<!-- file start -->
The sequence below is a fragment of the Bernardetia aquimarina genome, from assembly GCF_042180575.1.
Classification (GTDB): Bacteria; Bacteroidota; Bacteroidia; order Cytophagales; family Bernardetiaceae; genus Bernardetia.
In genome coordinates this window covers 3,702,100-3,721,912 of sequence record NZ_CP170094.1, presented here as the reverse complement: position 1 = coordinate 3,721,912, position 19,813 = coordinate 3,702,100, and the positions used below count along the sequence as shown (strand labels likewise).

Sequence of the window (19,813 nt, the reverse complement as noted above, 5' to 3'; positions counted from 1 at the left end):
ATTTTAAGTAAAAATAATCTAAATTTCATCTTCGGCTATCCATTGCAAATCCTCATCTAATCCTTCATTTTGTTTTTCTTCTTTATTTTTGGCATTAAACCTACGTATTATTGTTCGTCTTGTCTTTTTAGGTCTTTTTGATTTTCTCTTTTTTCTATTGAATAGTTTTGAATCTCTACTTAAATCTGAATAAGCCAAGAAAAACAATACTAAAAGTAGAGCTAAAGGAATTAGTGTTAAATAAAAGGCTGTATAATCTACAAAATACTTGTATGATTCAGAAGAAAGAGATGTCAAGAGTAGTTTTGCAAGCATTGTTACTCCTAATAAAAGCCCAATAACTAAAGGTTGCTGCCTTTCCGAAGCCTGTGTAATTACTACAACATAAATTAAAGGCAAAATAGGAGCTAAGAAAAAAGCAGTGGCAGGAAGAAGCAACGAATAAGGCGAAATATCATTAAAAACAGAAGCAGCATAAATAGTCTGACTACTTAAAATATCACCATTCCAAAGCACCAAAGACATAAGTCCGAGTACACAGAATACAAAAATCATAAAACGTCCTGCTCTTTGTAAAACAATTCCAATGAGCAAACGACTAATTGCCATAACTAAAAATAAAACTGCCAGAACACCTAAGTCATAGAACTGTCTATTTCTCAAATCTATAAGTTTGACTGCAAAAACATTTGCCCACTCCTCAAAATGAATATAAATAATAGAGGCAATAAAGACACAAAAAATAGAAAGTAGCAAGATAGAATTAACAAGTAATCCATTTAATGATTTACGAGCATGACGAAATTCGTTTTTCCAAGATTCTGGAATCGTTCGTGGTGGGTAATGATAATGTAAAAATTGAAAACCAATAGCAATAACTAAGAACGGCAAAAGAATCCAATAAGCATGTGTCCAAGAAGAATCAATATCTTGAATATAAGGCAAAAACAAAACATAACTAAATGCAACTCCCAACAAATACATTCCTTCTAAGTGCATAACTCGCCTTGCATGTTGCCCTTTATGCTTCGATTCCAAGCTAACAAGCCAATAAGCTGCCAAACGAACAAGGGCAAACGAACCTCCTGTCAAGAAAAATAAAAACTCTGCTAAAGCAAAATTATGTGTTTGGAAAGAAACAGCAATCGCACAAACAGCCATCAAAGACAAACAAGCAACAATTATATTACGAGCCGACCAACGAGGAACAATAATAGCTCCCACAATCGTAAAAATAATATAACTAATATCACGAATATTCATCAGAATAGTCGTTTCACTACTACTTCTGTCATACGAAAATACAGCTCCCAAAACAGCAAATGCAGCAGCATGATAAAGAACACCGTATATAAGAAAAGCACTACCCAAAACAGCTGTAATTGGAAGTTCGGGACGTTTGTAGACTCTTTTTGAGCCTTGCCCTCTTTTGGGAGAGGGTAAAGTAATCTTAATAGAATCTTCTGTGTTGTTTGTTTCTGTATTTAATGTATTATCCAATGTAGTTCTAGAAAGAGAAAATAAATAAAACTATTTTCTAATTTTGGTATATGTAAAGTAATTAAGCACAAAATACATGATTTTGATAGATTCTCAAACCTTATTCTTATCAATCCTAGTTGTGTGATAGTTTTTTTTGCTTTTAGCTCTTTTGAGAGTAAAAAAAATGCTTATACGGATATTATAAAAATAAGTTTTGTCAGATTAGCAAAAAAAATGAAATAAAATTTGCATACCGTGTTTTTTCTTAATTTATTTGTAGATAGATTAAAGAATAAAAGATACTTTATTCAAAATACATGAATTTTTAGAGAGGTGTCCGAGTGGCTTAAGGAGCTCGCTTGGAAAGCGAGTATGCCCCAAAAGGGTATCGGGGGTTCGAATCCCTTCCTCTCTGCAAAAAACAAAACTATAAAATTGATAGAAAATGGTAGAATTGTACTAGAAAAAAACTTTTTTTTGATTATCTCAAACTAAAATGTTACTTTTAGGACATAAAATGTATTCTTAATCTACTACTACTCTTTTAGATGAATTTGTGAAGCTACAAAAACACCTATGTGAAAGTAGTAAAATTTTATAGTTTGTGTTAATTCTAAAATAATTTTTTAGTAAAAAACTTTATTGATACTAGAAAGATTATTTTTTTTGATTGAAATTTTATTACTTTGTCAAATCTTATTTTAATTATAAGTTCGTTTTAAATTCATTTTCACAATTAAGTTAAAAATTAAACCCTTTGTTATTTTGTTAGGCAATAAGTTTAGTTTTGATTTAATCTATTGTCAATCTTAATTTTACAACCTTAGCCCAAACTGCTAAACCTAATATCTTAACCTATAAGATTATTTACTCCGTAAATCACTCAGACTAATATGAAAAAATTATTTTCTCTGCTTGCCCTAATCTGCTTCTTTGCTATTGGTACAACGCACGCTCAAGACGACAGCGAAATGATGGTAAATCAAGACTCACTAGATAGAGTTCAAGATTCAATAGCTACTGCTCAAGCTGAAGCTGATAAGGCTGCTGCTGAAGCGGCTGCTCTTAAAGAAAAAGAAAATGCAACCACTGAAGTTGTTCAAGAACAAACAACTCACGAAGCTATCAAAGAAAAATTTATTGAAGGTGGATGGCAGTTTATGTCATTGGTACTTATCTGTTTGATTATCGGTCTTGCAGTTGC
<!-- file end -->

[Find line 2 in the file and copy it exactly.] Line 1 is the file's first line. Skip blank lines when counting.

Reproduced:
Classification (GTDB): Bacteria; Bacteroidota; Bacteroidia; order Cytophagales; family Bernardetiaceae; genus Bernardetia.